hands-water-poor-povertyI love those moments when someone answers a question that I’ve had for years and they don’t even know they’ve done it.  This year, Presbyterian women are working through a study called Come to the Water. The most recent lesson was on baptism.

Symbolically, baptism is a beautiful thing.  A sign of community, it signifies that we are all reborn in Christ.  Amazing!

But, as is true with so many things, it can also become a stumbling block.  What’s the right way to baptize?  Sprinkling, pouring, or emersion?  Infant, at confirmation or adult?  In private or in public? And then there’s the biggie – is it necessary for salvation?

In one Presbyterian word, no.  I know other denominations believe baptism is essential but in the Presbyterian Church USA we are reborn through Christ’s birth, death, and resurrection. Not baptism.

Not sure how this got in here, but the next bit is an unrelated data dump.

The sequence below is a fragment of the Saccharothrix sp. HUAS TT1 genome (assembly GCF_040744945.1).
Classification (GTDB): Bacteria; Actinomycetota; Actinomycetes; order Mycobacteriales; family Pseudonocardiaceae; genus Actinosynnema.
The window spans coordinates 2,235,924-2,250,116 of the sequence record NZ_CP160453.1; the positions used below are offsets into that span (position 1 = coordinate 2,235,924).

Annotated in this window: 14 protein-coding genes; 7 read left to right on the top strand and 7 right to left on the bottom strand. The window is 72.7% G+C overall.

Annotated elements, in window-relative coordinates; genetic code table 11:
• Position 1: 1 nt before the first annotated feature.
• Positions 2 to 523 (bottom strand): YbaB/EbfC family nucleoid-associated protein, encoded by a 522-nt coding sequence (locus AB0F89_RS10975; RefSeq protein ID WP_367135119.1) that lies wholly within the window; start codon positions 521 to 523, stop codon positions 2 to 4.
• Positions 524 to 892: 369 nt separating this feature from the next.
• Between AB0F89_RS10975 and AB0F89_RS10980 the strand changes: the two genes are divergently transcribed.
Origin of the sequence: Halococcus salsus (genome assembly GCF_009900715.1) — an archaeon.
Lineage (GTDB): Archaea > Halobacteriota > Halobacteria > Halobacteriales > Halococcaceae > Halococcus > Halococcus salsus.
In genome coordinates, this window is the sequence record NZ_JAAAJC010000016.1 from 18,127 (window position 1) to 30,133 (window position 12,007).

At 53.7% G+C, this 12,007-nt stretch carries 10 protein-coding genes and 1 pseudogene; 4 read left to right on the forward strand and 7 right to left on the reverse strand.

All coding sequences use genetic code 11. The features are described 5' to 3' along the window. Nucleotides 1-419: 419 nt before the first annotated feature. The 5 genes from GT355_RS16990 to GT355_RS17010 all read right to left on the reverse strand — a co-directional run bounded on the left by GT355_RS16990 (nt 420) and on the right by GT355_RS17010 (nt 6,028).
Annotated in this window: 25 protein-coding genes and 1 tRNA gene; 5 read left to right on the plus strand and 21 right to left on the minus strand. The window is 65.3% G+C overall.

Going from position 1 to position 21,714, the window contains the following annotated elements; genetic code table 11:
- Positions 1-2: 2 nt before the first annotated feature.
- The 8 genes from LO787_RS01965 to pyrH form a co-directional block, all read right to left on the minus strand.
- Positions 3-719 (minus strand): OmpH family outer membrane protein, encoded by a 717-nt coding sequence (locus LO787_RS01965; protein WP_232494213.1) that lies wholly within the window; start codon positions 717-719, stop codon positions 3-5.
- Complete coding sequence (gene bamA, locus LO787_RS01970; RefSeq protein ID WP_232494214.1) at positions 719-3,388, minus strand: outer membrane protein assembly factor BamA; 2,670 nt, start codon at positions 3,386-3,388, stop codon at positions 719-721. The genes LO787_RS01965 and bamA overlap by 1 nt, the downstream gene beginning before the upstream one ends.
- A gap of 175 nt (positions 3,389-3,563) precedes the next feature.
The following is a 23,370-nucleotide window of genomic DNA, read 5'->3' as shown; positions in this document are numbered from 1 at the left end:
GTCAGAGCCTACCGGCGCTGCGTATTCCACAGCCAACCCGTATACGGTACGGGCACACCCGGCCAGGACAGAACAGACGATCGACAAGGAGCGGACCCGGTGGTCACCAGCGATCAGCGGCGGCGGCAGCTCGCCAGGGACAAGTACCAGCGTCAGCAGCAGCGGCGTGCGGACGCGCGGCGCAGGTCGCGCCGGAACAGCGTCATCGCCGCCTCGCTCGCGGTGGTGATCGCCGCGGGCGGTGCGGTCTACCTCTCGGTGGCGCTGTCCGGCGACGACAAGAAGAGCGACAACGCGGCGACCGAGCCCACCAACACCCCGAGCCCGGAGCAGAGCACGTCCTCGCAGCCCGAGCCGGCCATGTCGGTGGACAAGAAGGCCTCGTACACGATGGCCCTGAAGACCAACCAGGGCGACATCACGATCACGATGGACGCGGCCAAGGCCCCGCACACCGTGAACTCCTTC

And that is something that I’ve wondered about for years. What if someone accepts Christ into their heart but isn’t baptized?  Are they truly saved?  I’ve always wanted to believe that they are.  After all, to say that they aren’t saved is to say that being sprinkled, doused or dunked is more important that accepting Christ.  It says that the human element (baptism) is more important than Christ.

That’s an awful lot of power for beings as fragile and fickle as we.  I’m relieved to know we don’t actually wield it. I’d much rather depend on our loving Father and the Grace of Christ.